First Project: Gardens of the Moon

gtom featured

Since I posted my custom version of Gardens of the Moon by Steven Erikson, I have had several people get in contact asking for a guide/blog on how I did it. As I thoroughly enjoyed the process and realised there is no real material on the internet for this sort of thing, I thought I would oblige. 

This was done as a personal project, so hasn’t been for sale and never will be.

This is going to be a long read, so buckle up. I may split it down into much easier to digest steps at a later date as a handy guide, but this is my journey so you’re going to have to live it with me. 

I am a huge Steven Erikson fan. HUGE. I have always been a bit of a reader but I started reading regularly again around the time Game of Thrones first series came out (2011). Once I realised it was a book series, I bought the 4 that were out and read them in a couple of months.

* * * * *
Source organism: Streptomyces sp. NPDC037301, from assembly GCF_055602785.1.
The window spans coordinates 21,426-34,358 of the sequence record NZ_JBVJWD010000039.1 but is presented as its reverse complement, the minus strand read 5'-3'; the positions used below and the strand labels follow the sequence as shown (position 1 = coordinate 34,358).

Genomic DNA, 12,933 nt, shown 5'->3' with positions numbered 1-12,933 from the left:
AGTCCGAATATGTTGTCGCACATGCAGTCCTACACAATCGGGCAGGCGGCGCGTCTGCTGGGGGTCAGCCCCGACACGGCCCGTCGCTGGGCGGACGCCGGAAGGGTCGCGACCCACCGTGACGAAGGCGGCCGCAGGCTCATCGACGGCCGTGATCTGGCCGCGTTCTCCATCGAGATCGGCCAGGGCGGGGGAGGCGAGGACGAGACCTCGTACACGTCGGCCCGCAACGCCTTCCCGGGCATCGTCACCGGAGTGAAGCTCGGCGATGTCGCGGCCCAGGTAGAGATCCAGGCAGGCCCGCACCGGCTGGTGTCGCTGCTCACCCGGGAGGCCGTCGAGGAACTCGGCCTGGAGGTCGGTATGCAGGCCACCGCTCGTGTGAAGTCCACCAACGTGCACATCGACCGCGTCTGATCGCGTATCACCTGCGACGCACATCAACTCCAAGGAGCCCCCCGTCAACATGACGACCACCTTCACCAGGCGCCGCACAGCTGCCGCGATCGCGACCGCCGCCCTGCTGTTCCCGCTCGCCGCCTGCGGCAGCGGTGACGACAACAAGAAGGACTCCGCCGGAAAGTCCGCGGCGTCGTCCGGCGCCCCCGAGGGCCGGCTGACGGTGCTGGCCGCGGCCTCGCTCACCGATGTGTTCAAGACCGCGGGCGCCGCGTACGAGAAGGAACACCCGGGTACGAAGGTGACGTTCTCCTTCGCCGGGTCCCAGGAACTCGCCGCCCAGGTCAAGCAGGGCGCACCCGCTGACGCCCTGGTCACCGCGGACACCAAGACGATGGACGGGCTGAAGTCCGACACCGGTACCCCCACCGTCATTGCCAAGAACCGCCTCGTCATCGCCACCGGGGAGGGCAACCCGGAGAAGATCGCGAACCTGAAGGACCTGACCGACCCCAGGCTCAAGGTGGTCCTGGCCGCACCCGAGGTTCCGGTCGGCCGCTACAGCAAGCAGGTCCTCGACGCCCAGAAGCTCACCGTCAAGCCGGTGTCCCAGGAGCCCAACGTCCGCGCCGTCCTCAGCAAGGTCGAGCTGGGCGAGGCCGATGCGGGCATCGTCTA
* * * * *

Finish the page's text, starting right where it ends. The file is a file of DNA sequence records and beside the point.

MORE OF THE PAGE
A friend of mine happened to see me reading this series and suggested I read the Malazan Book of the Fallen. Now it took me a couple of goes on the first book before I finally got into the flow, but when I did, I DID. Over the next year or two I read the lot, and fell in love with it. It quickly became my favourite series, and I genuinely believe it’s the best fantasy series ever written (I will die on this hill, trust me). 

As a bit of a collector I decided to get a nice set of the books for home, and after doing some research I started collecting the Bantam Hardbacks (of which there isn’t a complete collection…). Around this time I discovered Subterranean Press and their versions, at this point they had done book 8 and Dust of Dreams was next on the list. Needless to say I was blown away by them – the art they commissioned, the quality of the books looked incredible and I signed up as soon as book 9 went on sale. 

I looked online for the earlier books and started to realise just how sought after they were, especially the first two books (they were going for silly money, and still are). Unfortunately this kiboshed my dream of owning the set of numbered copies, and definitely put the lettered versions way beyond reach.